Considering that we are studying idolatry and sorcery in the Law of Moses, I want to bring to remembrance this article from last year on pagan magic practices and their relation to idolatry. - CA
Recall that the patriarch, Joseph, practiced divination with his silver drinking bowl (Gen 44.5, 15). Joseph’s claim taps into the nature of pagan magic as it is presented in Scripture and in history, a practice which is foreign to our modern age.
Our English Bibles translate “to practice divination” from the Hebrew word נחש (nachash, where the “ch” makes that stereotypical Middle Eastern plegm sound at the back of the throat). The practice takes its name from the animal of the same Hebrew name: the serpent. When Joseph claims to be able to practice divination, he is literally claiming to be able to listen to snakes—to practice snake magic.
The practice of snake magic is well-attested in the ancient world. Practically all ancient cultures attributed magic powers to snakes, and many modern ones still do. In Hinduism and Buddhism, for example, the naga are serpent-deities that dwell in the underworld. In ancient Greece, the famed Oracle of Delphi resided in the temple of Apollo, because the Greeks believed that Apollo slew the serpent-god Python there. Like the naga, Python dwelt in the underworld. The temple at Delphi sat over a fissure in the earth which was believed to give the oracle (named the Pythia, the feminine form of Python) access to the sickly-sweet vapors emanating from Python’s rotting carcass. The Greeks believed that these vapors allowed the Pythia to tell the future.
In the ancient near east, the practice of snake magic consisted of listening to the hissing of snakes. The ancients believed that the trained ear could discern whispers from the gods among the hissing. Diviners like Joseph were trained to handle snakes while listening for the secret knowledge, leading to the development of snake charming (though the modern practice of snake charming is most often associated with India, it traces its roots to ancient Egypt).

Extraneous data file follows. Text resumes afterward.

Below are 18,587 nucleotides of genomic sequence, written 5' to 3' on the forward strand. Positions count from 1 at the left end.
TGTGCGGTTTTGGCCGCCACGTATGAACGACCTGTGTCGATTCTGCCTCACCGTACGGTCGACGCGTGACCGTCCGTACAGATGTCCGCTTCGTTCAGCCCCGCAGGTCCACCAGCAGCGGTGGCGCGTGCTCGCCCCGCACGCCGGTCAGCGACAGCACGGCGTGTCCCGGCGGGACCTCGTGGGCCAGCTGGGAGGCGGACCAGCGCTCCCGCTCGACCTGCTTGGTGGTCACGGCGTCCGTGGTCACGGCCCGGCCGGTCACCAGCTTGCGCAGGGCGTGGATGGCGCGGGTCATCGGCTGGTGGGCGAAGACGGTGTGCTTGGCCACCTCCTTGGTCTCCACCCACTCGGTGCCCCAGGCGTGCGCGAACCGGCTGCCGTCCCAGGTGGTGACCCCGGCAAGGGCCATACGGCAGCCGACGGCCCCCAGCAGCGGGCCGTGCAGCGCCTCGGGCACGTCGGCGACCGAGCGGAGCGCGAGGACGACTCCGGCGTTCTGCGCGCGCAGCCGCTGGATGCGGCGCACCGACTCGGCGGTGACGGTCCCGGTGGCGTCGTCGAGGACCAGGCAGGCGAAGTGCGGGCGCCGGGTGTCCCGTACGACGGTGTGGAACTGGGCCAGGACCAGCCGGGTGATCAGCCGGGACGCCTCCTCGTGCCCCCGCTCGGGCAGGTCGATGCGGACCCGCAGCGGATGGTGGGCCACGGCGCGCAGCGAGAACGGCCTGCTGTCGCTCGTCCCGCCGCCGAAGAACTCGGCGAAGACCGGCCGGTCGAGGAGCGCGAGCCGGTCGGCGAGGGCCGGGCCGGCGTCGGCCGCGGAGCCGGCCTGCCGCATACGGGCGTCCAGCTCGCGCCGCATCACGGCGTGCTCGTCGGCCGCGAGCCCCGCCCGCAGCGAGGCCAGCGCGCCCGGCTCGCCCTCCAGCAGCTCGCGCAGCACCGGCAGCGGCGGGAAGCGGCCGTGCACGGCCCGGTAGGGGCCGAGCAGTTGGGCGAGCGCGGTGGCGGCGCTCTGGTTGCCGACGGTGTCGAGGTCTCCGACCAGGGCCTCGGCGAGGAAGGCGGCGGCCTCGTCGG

Of course, the Law of Moses bans snake magic, along with a whole host of heathen practices. “There shall not be found among you anyone who burns his son or his daughter as an offering, anyone who practices divination [snake magic] or tells fortunes or interprets omens, or a sorcerer or a charmer or a medium or a necromancer or one who inquires of the dead, for whoever does these things is an abomination to the Lord. And because of these abominations the Lord your God is driving them out before you.” (Dtr 18.10-12).
What makes these practices abominable? The Bible does not condemn paganism as superstitious; it condemns it as wicked, because it involves the real worship of real spiritual forces. To a degree, the Bible agrees with the heathens. They believed in what they were doing. They took their beliefs literally, not mythically. Ancient Greeks and Romans really thought that the Pythia could accurately predict the future. Where the heathens were wrong was that they misunderstand what and who they were worshipping.
If the heathens worshipped something real, then what was it? In Exodus 7.10-13, Pharaoh’s magicians used their sorcery to turn their staves into serpents (we find no smoke or mirrors in the text). Who gave them that power? In 2 Kings 3.27, the king of Moab offers his firstborn son as a burnt offering to his god, “and there came great wrath against Israel.” Whose wrath drove Israel back from the walls?
We find the answer in Scripture, along with the source of all mankind’s belief in snake magic: Adam and Eve’s sin in the Garden (Gen 3.1ff). It may surprise us to see a talking snake in Genesis 3, but it wouldn’t have surprised an ancient reader, nor would the content of Eve’s conversation with the serpent: the serpent offers Eve secret knowledge (Gen 3.5), and Eve eats the fruit specifically to receive the secret knowledge (Gen 3.6).
Who heard the pagans’ prayers? Who received their children as burnt offerings? Whose whispers did they hear in the hissing of the snakes? It was not Molech, Baal, or Marduk. It was “that ancient serpent, who is called the devil and Satan, the deceiver of the whole world” (Rev 12.9).
We find others in Scripture engaged in snake magic: Laban (Gen 30.27); the servants of Ben-hadad, king of Syria (1 Kgs 20.33); the wicked King Manasseh (2 Kgs 21.6; 2 Chr 33.6); and even all Israel (2 Kgs 17.17). They were deceived and ensnared by the Adversary to worship him and to do what is wicked in the sight of God.
There is much to say about these men and about the false promises of the Adversary, which we will consider next week. We will also square the passages in Scripture about the powers of the heathen gods with other passages proclaiming their powerlessness. In time, we may also consider modern forms of “snake magic” which the Adversary uses to ensnare people today.
Let us wait for the mercy of our Lord Jesus Christ that leads to eternal life (Jude 21), and may the Lord rebuke the Adversary (Jude 9).